I asked Paul questions about reasonable valuations for seed rounds, and what makes a startup compelling to early investors. The result of that conversation was:
Here are the 7 metrics:
1. Lead with Your Traction
There were several discrete lessons that I gleaned from our conversation, but the biggest was: lead with your traction.
Intellectually, I knew that was true before our conversation. But I didn’t fully comprehend how true it is. If you have 4 or 5 figure MRR (monthly recurring revenue) as a SaaS startup in a reasonably exciting niche, that’s something to shout from the rooftops!
2. LTV (Customer Lifetime Value)
After leading with your recurring revenue, be prepared to follow that with your CLTV.
My favorite CLTV resource was from this article by David Skok. I recommend reading it, but if you’re an immediate gratification sort, click here to download the CLTV calculator spreadsheet. It offers 3 different models for making the calculation. I found the 2nd tab, “Real World Calculation”, to be the most clearly explained and its calculation the best for our startup.
3. CAC (Customer Acquisition Cost)
CAC is the simplest of the metrics to calculate, but it’s incredibly important to track and get right. Here’s a great blog post about CAC, including a spreadsheet that you can customize a bit to make its cost structure match your own.
4. CAC to LTV
No brainer here: to have a prayer of survival, your startup must spend considerably less to acquire your customers than you’ll earn from the lifetime value of your customers.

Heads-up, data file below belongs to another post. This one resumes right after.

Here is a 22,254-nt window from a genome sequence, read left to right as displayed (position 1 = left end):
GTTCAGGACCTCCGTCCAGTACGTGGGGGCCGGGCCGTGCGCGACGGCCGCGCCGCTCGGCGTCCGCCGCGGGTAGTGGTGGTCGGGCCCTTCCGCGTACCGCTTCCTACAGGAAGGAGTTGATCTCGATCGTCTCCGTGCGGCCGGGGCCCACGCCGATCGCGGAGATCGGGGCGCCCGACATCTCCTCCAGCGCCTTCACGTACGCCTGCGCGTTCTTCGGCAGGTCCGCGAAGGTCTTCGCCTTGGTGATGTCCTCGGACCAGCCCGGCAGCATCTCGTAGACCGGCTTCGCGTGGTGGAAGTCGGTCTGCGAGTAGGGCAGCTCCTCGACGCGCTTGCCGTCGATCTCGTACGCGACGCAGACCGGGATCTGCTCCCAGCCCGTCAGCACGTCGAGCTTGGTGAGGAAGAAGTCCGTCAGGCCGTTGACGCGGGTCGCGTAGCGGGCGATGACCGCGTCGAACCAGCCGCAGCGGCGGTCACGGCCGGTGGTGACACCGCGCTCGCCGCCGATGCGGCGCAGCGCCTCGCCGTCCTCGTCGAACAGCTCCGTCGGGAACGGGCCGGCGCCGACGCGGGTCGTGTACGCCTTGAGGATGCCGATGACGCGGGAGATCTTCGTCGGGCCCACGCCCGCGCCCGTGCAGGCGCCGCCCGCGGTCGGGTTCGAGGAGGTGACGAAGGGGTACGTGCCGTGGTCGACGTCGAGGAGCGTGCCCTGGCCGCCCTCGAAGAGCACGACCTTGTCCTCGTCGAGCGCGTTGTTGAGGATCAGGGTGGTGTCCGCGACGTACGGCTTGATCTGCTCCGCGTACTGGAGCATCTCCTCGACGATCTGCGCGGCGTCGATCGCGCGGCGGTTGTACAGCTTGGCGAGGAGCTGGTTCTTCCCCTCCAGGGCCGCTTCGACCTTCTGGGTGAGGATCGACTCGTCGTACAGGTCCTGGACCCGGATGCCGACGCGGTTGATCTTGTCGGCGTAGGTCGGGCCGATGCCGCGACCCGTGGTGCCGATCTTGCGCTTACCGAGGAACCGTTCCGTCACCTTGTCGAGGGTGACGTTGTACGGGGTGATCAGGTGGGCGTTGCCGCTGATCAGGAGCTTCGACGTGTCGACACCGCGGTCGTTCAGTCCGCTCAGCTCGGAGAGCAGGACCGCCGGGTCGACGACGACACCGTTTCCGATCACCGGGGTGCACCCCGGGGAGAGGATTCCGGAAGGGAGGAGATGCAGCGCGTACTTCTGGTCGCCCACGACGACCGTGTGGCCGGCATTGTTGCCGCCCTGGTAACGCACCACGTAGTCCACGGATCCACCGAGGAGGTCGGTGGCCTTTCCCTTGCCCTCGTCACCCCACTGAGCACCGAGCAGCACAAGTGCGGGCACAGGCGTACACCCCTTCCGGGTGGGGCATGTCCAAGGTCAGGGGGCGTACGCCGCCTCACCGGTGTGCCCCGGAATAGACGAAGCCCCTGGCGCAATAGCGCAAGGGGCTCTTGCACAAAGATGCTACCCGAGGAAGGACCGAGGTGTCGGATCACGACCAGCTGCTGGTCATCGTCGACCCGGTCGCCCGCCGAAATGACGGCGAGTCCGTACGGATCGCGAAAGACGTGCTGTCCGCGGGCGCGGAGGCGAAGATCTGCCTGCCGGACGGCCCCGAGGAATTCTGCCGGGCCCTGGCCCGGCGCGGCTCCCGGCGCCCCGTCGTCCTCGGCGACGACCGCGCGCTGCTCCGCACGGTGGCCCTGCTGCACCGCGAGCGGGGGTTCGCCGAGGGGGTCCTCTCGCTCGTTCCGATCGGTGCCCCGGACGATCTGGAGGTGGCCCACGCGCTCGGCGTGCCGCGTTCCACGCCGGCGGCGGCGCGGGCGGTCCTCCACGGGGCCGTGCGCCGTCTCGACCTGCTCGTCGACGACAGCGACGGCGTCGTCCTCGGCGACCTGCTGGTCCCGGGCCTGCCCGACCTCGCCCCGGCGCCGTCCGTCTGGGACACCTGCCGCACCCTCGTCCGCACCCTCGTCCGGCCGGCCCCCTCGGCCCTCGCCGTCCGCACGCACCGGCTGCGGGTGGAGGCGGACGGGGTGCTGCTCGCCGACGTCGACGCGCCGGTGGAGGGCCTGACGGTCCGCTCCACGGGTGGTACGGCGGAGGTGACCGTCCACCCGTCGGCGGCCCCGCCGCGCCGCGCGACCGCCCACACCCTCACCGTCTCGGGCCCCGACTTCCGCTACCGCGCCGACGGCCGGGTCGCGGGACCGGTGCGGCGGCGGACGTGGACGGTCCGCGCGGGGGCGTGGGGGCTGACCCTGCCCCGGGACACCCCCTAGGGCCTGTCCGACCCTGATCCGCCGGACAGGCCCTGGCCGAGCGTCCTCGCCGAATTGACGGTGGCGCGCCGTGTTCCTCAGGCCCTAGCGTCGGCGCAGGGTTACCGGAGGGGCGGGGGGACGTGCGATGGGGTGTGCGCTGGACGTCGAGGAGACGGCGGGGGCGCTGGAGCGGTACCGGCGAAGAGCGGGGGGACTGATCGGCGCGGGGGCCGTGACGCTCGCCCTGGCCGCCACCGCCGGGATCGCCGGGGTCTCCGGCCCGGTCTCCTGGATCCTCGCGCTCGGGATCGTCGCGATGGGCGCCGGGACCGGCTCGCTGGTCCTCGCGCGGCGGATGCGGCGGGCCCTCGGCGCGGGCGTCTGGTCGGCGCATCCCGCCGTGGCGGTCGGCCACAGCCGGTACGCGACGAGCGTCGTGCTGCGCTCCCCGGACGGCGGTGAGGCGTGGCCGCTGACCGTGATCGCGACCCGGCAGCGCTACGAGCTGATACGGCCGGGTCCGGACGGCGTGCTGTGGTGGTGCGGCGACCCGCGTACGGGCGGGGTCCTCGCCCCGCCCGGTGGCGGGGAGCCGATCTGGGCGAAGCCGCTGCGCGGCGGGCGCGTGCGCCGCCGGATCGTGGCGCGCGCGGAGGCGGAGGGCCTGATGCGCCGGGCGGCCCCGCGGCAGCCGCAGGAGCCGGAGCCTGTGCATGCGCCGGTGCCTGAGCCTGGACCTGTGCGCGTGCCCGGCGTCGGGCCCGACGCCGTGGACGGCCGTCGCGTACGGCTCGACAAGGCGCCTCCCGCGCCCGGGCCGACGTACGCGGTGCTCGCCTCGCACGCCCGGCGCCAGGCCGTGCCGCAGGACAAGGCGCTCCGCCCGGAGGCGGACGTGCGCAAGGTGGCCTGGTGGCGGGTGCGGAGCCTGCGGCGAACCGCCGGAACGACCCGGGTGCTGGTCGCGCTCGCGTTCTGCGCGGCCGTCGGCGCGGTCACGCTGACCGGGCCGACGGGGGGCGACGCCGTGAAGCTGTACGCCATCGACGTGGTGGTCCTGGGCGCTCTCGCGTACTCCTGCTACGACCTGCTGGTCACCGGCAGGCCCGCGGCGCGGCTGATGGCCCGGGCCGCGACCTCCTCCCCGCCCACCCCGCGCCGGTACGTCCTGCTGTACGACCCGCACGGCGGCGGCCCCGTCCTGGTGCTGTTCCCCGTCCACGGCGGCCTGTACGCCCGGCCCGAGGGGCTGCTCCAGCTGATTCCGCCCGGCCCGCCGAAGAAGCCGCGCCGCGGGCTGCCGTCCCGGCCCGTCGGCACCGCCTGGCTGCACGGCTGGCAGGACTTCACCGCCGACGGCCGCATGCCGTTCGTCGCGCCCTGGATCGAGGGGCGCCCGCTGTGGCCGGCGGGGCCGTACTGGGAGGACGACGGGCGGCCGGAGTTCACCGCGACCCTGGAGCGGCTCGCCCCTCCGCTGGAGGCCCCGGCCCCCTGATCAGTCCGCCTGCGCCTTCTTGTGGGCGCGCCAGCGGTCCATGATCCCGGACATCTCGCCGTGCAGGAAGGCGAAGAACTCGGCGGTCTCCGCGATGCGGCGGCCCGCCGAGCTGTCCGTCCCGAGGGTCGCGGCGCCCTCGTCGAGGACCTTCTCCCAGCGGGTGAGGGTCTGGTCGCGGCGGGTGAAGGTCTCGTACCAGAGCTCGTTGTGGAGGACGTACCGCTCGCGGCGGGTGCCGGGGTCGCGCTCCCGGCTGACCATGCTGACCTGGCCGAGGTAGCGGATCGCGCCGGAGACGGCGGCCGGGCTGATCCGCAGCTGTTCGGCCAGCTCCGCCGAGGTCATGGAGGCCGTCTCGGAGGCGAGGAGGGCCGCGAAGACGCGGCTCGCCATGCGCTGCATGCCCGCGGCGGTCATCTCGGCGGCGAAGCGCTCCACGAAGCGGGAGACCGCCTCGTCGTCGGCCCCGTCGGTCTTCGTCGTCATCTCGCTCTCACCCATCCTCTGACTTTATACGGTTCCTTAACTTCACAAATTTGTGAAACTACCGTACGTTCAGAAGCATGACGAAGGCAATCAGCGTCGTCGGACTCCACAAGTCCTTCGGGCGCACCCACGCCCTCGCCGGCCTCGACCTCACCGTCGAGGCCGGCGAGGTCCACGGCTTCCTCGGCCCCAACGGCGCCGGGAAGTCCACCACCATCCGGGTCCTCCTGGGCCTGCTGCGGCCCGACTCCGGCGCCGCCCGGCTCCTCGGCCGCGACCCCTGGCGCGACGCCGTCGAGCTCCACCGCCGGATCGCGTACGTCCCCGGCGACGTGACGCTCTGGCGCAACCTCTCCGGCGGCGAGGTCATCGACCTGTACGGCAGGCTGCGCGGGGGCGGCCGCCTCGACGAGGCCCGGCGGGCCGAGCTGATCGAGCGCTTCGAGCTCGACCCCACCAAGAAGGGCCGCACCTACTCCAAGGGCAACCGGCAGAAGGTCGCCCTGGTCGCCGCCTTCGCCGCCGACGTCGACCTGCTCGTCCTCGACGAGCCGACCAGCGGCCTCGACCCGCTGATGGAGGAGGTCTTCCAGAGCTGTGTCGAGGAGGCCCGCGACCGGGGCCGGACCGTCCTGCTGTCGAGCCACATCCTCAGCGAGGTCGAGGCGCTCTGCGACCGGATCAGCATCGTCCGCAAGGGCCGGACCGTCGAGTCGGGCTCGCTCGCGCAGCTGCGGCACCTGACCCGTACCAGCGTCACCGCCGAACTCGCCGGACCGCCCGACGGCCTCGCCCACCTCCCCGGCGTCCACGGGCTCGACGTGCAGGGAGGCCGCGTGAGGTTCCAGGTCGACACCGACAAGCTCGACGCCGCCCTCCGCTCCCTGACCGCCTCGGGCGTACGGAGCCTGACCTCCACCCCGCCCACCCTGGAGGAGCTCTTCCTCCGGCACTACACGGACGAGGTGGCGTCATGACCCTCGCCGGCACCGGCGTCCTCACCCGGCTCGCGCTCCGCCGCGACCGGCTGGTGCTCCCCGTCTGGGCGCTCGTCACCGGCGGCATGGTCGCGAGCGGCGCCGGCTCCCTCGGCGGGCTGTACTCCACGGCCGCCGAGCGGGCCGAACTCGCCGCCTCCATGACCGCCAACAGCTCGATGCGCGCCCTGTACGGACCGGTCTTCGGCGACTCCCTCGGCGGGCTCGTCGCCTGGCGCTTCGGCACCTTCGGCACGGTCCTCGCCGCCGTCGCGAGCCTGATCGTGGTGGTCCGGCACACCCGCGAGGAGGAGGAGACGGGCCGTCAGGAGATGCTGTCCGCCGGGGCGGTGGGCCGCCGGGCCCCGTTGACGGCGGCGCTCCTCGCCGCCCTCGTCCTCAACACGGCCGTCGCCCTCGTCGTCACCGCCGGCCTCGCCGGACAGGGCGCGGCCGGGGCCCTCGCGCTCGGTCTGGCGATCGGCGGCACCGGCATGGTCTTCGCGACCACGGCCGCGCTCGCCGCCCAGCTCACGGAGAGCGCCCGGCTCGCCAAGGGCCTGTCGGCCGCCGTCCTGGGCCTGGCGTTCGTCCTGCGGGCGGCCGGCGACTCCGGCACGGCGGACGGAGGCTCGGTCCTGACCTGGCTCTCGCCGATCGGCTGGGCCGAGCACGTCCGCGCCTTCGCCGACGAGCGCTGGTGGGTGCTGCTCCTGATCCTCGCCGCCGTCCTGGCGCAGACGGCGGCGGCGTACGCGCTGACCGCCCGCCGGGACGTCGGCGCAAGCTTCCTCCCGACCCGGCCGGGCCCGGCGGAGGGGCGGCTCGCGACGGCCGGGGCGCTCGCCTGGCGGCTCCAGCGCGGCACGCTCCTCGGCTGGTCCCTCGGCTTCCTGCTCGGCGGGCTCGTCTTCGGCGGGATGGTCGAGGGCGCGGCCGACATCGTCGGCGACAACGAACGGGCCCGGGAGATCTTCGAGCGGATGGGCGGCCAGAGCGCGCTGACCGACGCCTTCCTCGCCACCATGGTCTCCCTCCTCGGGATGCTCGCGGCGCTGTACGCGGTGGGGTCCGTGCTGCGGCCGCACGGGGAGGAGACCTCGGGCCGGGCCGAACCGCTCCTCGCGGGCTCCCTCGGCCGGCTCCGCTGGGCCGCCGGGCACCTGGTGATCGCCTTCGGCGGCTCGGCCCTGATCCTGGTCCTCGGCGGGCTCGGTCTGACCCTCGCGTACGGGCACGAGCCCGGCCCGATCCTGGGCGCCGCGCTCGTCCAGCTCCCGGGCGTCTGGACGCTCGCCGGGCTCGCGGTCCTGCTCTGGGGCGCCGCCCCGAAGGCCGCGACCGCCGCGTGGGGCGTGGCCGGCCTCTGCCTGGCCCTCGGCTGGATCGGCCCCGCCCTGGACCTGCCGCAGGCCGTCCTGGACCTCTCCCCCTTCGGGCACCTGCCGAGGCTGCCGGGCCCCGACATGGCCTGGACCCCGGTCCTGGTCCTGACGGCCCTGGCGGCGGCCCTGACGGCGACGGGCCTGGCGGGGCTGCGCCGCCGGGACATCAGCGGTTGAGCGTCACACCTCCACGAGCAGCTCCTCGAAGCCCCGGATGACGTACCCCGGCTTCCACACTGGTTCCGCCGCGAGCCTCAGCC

Investors like to see a CAC to CLTV ratio of 1-to-8 or better, and ideally, it’s continuously getting better.
5. Churn Rate
Churn rate is the percentage of your customers who leave over a month, year, or whatever time period. Right? Turns out it’s a lot more complicated than that. I had a hard time finding a resource that I liked, but this article on acceptable SaaS churn rates does a great job of explaining why it’s important, while this article offers a simple approach to calculating churn rate (after telling you there are at least 43 publicly used models to calculate churn — ack!).
6. Negative Churn, or Account Expansion
Account Expansion (the smiling, dimpled twin of the more angst-ridden term Negative Churn) is the percent of your revenue in a given period that comes from increasing revenue from existing customers. Here’s a great article on Account Expansion.
7. Month Over Month MRR Growth Rate
You don’t need a spreadsheet for this statistic — your phone or laptop calculator should be able to produce it very easily. Here is my favorite resource for calculating MoM MRR Growth. Use the “Compound Annual Growth Rate” method, about mid-way down the page. But instead of years, you’ll use months.
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